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Kentucky Derby Ends In Disaster

post #1 of 23
Thread Starter 
Eight Belles' tragic end overshadows Big Brown's win

http://msn.foxsports.com/horseracing...rown's-win

My Father was from Kentucly originally. I watch the Derby every year and bet on it when I have access to an OTB. I'm not sure that I will ever watch horse racing again after what happenned yesterday.
post #2 of 23
I didn't see it, I'm glad. I heard a comment on the radio on Friday. The analyst stated that the current group of elite horses have been inbred to a dangerous existent. One of the comments stated was that these animals are now fragile.

Michael
post #3 of 23
Saw it, and yes it was sad.
post #4 of 23
8 Belles was a Philly but as large as most of the Colts. Perhaps her size had something to do with her demise. Both Ankles makes me wonder. She finished second in the world's greatest Horses race.
post #5 of 23
Thread Starter 
Quote:
Originally Posted by WILDCAT View Post
I didn't see it, I'm glad. I heard a comment on the radio on Friday. The analyst stated that the current group of elite horses have been inbred to a dangerous existent. One of the comments stated was that these animals are now fragile.

Michael
Worth looking into, but I'm leaning on the steroids as the major cause. There's no rules at all against using steroids on horses in horse racing. If weak bones to muscle mass ratios was a major inbreeding issue wouldn't we also be seeing similar problems in dog breeding kennels? Especially among Pitt Bulls?
post #6 of 23
I believe these racing horses only have to be one year old. Many race at 2 years old. Many are retired by 3-4 years.

Horses haven't even completely finished bone growth at 2 years of age.

Can you imagine putting your 14 year old kid out on the track? Telling your kid to run until they die?

Its all about fast money. Win a race and then the horse is worth big money on the breeding circuit. The faster the turn around the better. The breeding circuit is where the real money is.
post #7 of 23
Thread Starter 
The Kentucly Derby is for three year olds, still growing some at that age I suppose.
post #8 of 23
Quote:
Originally Posted by crgildart View Post
Worth looking into, but I'm leaning on the steroids as the major cause. There's no rules at all against using steroids on horses in horse racing. If weak bones to muscle mass ratios was a major inbreeding issue wouldn't we also be seeing similar problems in dog breeding kennels? Especially among Pitt Bulls?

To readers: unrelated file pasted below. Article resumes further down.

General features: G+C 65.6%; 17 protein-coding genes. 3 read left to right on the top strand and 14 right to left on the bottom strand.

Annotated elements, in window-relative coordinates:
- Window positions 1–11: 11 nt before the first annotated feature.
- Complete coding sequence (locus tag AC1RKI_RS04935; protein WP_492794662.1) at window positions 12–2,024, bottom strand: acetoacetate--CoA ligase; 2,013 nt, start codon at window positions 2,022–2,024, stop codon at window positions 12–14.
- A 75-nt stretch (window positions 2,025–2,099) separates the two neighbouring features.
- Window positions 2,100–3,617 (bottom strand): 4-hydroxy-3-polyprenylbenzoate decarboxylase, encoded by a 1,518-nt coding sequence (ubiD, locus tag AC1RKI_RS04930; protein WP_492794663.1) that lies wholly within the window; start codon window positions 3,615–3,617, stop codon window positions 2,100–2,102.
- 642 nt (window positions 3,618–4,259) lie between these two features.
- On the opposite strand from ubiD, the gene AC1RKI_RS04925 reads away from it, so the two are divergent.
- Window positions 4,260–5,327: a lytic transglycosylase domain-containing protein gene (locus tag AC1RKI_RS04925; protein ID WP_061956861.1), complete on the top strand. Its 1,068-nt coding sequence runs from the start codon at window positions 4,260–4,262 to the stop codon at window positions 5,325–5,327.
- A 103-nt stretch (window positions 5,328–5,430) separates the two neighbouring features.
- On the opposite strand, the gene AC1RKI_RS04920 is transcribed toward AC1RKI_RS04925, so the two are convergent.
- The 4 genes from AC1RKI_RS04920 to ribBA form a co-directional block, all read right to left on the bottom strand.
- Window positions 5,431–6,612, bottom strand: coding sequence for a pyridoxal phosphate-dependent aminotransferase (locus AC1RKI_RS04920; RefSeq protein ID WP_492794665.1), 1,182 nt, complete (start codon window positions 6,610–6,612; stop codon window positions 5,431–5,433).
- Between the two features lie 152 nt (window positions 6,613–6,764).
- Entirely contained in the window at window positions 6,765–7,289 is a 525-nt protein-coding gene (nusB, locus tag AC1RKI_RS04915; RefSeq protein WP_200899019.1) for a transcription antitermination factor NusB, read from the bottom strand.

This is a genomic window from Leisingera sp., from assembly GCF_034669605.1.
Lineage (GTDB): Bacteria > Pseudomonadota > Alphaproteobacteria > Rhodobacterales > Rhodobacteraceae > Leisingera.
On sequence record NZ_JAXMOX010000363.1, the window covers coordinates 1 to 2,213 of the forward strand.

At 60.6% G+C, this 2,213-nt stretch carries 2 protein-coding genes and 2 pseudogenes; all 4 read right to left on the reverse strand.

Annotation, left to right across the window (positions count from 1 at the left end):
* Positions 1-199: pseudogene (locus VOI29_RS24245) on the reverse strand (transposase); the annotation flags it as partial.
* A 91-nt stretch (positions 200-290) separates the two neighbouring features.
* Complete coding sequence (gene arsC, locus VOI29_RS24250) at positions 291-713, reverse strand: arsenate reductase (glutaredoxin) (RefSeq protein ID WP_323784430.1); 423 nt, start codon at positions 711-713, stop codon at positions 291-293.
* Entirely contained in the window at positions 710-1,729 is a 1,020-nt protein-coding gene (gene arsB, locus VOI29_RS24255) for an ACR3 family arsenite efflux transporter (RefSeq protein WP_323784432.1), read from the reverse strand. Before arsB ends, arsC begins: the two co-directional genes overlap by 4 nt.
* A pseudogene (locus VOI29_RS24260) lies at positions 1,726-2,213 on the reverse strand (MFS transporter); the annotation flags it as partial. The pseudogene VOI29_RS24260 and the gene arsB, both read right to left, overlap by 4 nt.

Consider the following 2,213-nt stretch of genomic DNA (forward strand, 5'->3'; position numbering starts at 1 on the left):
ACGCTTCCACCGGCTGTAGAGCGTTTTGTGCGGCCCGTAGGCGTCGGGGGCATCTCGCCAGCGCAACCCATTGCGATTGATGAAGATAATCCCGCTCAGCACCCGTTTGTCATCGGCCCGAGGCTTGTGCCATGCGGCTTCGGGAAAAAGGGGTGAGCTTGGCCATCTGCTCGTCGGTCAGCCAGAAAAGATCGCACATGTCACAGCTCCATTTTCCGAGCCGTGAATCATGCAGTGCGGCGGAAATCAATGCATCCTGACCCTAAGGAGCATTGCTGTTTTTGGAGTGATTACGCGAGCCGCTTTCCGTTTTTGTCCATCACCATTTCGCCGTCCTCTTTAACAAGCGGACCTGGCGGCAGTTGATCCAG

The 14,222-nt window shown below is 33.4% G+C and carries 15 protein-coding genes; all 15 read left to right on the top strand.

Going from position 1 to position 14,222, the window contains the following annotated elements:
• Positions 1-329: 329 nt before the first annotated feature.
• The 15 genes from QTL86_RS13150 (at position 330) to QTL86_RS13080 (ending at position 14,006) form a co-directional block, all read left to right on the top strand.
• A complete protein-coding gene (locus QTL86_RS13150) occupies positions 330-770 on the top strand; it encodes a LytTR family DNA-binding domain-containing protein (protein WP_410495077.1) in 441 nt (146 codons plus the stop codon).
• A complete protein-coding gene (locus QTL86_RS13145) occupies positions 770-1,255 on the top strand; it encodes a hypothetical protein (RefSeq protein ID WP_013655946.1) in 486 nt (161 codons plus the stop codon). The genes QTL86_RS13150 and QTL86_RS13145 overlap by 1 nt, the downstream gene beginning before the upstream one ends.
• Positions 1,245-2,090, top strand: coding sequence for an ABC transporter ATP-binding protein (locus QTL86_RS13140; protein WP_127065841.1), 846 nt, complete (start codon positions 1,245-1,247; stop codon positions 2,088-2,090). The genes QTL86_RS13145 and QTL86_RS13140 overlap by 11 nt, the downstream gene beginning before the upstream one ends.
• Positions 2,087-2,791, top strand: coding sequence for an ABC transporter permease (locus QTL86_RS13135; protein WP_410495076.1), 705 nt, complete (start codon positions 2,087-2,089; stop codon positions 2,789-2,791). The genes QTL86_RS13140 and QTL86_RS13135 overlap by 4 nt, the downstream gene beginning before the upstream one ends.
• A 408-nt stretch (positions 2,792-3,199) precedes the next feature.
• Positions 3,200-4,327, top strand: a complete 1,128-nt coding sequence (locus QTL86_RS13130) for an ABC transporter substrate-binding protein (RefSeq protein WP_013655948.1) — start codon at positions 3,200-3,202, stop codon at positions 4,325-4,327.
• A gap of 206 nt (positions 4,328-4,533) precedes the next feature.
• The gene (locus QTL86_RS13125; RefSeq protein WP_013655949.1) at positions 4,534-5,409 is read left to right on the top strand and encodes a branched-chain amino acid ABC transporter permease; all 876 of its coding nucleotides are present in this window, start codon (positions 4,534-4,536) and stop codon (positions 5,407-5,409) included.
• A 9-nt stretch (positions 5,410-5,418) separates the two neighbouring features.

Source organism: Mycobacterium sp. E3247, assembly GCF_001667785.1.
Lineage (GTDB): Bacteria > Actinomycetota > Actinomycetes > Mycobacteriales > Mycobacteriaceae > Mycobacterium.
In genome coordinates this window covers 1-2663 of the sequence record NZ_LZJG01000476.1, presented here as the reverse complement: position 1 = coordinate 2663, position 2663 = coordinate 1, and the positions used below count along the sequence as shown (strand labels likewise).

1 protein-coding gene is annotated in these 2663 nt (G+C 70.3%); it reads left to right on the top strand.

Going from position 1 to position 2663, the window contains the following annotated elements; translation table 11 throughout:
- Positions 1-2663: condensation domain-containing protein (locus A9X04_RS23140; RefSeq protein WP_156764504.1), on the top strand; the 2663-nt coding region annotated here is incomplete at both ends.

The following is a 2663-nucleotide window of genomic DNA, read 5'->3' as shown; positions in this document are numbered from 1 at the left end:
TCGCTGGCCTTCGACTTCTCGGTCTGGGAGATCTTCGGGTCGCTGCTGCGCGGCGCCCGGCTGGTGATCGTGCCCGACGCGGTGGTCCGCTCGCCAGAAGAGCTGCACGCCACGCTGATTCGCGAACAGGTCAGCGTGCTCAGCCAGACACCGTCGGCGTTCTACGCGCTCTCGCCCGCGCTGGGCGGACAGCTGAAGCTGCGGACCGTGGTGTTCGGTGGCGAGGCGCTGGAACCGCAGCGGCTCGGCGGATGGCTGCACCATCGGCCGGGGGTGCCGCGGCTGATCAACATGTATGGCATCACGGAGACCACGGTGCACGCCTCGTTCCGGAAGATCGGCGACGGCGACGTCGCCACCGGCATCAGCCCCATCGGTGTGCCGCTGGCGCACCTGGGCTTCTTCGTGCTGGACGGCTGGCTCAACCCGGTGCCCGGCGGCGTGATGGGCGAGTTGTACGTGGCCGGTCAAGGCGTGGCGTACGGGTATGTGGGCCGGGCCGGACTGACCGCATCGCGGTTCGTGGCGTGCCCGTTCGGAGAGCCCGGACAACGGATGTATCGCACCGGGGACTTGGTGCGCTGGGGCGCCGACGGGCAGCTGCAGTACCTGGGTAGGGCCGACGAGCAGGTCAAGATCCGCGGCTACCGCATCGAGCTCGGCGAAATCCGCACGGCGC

Yesterday''s Wall Street Journal had an article regarding the inbreeding issue (I'd link to the article but you must have a subscription to read it so I'll have to summarize). In the article they say that all 20 horses in the Derby had a horse called Native Dancer in their pedigrees. Eight Belles had the most Native Dancer having it's DNA come from a line though 3 grandparents. Apparently Native Dancer was a champion horse in the 50's and is noted by horse breeders for it's descendants ability to transmit the the size, speed and stamina to excel at the Derby. The article also states that the last 14 Kentucky Derby winners are descendants of Native Dancer, including Big Brown and Barbaro.

Native Dancer also had it's career cut short by leg injuries so thus the speculation regarding the problems suffered by Eight Belles and inbreeding.
post #9 of 23
Sad that these beautiful horses are dying (being killed) because of a sport that they did not choose to participate in.
post #10 of 23
A lot of speculation on when a horse stops 'growing.' Some breeds 2-3 years. Some 5 years, some up to 8 evidently.

Steroids definately could contribute problems in developing bones.

But, I only know enough about horses to get myself in trouble.

It is sad to see horses treated like this.:

We have 2 horses in our 'Zoo'. I like to think of them as overgrown dogs.

I think my wife would like to move them in the house. (and me outside)
post #11 of 23
Quote:
Originally Posted by Johnnys Zoo View Post
Can you imagine putting your 14 year old kid out on the track?
You mean like on a high school track or cross country team?
post #12 of 23
[quote=Johnnys Zoo;905007]
Telling your kid to run until they die?
[/quote

I've never seen any human euthanized at a track meet.

Human steroid abuse is usually voluntary.
post #13 of 23
Quote:
Originally Posted by Johnnys Zoo View Post
I've never seen any human euthanized at a track meet.

Human steroid abuse is usually voluntary.
Here was your whole original post:
Quote:
Originally Posted by Johnnys Zoo View Post